Dell PowerEdge 4200 Mod

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Hive13 Project
Dell PowerEdge 4200 Mod
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Status: Inactive
Start Date: 6/20/2010


Overview

Summary

  • Put on hold until Paul gets an apartment...

We have two large, beasty Dell PowerEdge 4200 servers at the hackerspace. They both have dual Pentium Pro's in them with 128 MB of ram (that is 8x 16 MB sticks of ram), 700 W PSU's, and hot-swappable SCSI drive bays. I am modding the case so that it will be able to house modern ATX compliant components.

Project Manager

Contributors

  • Add yourself here if you have contributed to this project.

Goal of the Project

The goal of this project is to modernize the Dell PowerEdge 4200 server into a computer that I can use with modern computer components to house my fileserver.

What needs to be done

  • PSU
    • Secure the PSU mount.
    • Find a method to extend standard ATX PSU cables.
    • Determine pinout and create adapter cables for the existing PSU.
  • Hot-swap bays
    • Figure out a method to mount SATA drives in the hot-swap bays.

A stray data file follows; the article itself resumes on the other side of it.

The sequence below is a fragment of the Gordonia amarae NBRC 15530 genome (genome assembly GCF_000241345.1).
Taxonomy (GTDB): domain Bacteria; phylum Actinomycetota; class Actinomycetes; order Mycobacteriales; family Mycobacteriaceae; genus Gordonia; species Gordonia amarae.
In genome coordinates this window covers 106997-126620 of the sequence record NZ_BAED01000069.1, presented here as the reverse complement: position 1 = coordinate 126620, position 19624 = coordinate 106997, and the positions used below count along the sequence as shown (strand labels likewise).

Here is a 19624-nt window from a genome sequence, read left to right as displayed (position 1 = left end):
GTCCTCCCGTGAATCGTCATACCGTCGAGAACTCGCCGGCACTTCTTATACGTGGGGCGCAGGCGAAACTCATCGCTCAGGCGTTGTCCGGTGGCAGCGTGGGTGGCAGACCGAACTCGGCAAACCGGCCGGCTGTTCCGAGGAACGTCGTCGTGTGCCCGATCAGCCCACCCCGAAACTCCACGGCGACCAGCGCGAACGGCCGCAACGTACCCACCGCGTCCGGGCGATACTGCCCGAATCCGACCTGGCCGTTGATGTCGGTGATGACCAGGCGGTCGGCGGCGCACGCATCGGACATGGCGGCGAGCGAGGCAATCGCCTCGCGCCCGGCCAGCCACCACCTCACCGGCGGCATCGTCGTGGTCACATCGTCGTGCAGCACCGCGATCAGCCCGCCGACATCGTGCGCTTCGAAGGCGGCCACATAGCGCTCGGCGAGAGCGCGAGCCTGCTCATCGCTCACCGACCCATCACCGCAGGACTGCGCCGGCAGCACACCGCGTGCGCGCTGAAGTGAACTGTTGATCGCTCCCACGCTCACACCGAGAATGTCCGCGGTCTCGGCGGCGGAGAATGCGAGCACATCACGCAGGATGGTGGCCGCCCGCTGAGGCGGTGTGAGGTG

What has been done

  • Installed a removable ATX motherboard tray.
  • Fitted a PSU mounting plate.

Currently on the ToDo List

  • Examine SCSI hotswap trays for possibility of use w/ SATA drives.
  • Determine exact pinout of orig. PSU and see if a 20 pin socket can plug onto it in any way.
  • Bring SATA cables into Hive, see how easy // hard it is to plug into the mounted drives.
  • See if we can re-use the drive indicator LED panel.

Gallery

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Work Log

This is a living log of work that has been completed on the machine.

June 23, 2010 - Mounted PSU Bracket

I finished mounting the PSU bracket today. Picked up 8x metal screws since I was not sure on the exact size I wanted to use, so I bought 4x #6 1/2" and 4x #8 1/2" metal screws. I did a some test drills in a piece of scrap and determined that I liked the way the #6's looked and felt more than the #8's.

The procedure for mounting the plate was rather simple. I just marked the top two holes on the plate, drilled them out w/ holes large enough that the screws just slipped through them. I then used those holes to mark the case for where I needed to drill the metal screw pilot holes. After center-punching the holes it was a simple matter to drill out the pilot holes and then insert the screws. The only tricky part was that I did not leave enough of an edge on the bottom of the plate to easily drill through it. To solve this I created a tab that I can just tighten down.

Pictures to follow soon.